It was not only the house that went to the nation. Many works of art were transferred as well in lieu of tax in a pioneering negotiation made necessary by the vast death duties after my great-uncle died. The arrangement let these works stay in the house, on show for the public. Twenty Turners were among them, with other pictures by Claude, Titian, Van Dyck, Le Nain, William Blake, the head of Aphrodite by Praxiteles, and some of the best furniture: all traded in at values that now seem absurdly low. But sales on the open market would have removed them from the house completely so the family approved of the ‘in lieu’ scheme. In fact, my great-uncle had surreptitiously sold about a dozen good pictures in the late 1920s, by Rembrandt, Bronzino, Chardin, Watteau and Holbein, trying to disguise this by having copies put up in their place.4 The copies were so bad that the rest of the family spotted the difference immediately.
The expert chosen to select works of art for the in-lieu arrangement was the art historian Anthony Blunt (fig. 6). Although I came to know Blunt much later, I was too young to meet him in the 1950s when he was often at Petworth, sifting through the collection. My parents liked him, although long before he was exposed as a Russian agent I heard them discuss his known Soviet sympathies. He once nervously accepted an invitation to a weekend at Petworth, perhaps imagining that the company would be mostly political (because of my father’s work for Harold Macmillan) or social. Afterwards he assured my mother that he had enjoyed the experience. Much later, however, after Blunt’s exposure, another guest, my mother’s sister Mollie Salisbury, said that she had found him patronising and sinister. This may have been a form of point-scoring, for the two sisters were very competitive.
Anthony Blunt wrote an essay in the 1980s about his rehanging of the public rooms for the National Trust in preparation for the opening of these to the public.5 He was determined, he said, to thin out the previously thick ‘country house’ hang and praised my mother for her help in arranging many of the Turners (all of which went to the nation in lieu of tax) in the same room, then called the Red Room (fig. 7). Such a display now seems cold and academic, resembling a public gallery or museum.
The first time I met Blunt was in about 1968 when he was director of the Courtauld Institute, then in Portman Square, and I was still an undergraduate at Oxford. My parents took me to an evening party at the Institute where a picture by Bronzino, sold by my great-uncle in 1928 and bought back by my father in the late 1960s (fig. 8), was on show (I’m not sure why) alongside two large other pictures from Petworth, in poor condition, by Andrea del Sarto, still owned by my family (fig. 9).6 Those by del Sarto some twenty-five years previously had been rejected by Blunt for the nation and were now being restored at the Courtauld, already clearly more exciting that had been thought. Blunt, thin and elegant in a dinner jacket, hosted the occasion in a quietly grand manner, saying humorously to my father: ‘I thought we should put up a notice saying that the pictures on view this evening are the property of Lord Egremont unless it says otherwise.’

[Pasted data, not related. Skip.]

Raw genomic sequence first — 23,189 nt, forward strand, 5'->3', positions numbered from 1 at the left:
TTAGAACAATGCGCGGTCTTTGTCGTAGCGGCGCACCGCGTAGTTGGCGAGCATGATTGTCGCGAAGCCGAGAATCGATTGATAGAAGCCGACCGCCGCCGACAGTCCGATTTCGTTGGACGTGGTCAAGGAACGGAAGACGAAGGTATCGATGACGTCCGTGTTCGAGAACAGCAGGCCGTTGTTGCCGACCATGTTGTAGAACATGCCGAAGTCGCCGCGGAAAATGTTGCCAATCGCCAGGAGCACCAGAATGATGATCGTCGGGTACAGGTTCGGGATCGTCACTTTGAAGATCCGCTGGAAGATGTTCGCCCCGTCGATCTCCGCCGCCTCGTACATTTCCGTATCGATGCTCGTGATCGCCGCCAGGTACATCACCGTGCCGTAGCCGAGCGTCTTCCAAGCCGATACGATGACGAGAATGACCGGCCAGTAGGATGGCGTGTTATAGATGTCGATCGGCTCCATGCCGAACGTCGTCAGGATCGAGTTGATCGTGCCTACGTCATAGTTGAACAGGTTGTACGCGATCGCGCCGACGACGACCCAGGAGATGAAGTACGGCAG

When we met at a dinner party in London nine years later (still before the exposure), I found a more approachable, even slightly fragile, personality. About four years after this, the National Trust picture expert Bobby Gore brought Blunt (still not revealed as a Soviet spy) to lunch at Petworth.7 By that time, I was married and Caroline, I and the experts went up in the afternoon to look at the pictures in store in a series of cold, unused first-floor bedrooms. There was much dust, the frames were dirty and the canvases dark after years of neglect. Near the end of the session Bobby said: ‘Anthony, we must leave in about 10 minutes to catch our train. Oughtn’t we to wash our hands?’ Blunt held up his long, splayed, darkened fingers: ‘If it’s the pictures or washed hands, can’t we choose the pictures?’ Bobby, a fervent admirer, agreed so they turned back to the art and later got into the National Trust local representative’s car to go to the station in an unclean state. These works in store, taken down by Blunt in the 1950s, were to be the basis of Alec Cobbe’s brilliant re-hang some four years later.
Charles Wyndham, 3rd Baron Leconfield, GCVO (1872–1952).1
Stanley Kennedy North (1887–1942): see ‘British picture restorers, 1600–1950 – N’, National Portrait Gallery, London, https://www.npg.org.uk/research/programmes/directory-of-british-picture-restorers/british-picture-restorers-1600-1950-n; see also Richard D. North, ‘Stanley North (later Stanley Kennedy North) 1887–1942’, https://www.richarddnorth.com/archive/elders_betters/stanley_kennedy_north.asp, both accessed 13 February 2020.2
Henry Robin Romilly Fedden, CBE (1908–1977).3
Thirteen paintings in total are recorded as having been sold, including four by Rembrandt: see annotated copy of C. H. Collins Baker, Catalogue of the Petworth Collection of Pictures in the Possession of Lord Leconfield, London: The Medici Society, 1920, Paul Mellon Centre for Studies in British Art, London.4
Anthony Blunt, ‘Petworth Rehung: The Restoration and Rehanging of the Petworth Collection 1952–53’, National Trust Studies 1980, London: Sotheby Parke Bernet, 1979, pp. 119–32.5
When the Bronzino was sold privately in 1927 a copy was commissioned, A Florentine Youth, which is also now at Petworth, NT 486777.6
Francis St John Corbet ‘Bobby’ Gore, CBE (1921–2010).7
- by Max Egremont
- 20 November 2020
- House Essay
- CC BY-NC International 4.0
- Cite as
- Max Egremont, "Early Days at Petworth", Art and the Country House, https://doi.org/10.17658/ACH/PTE556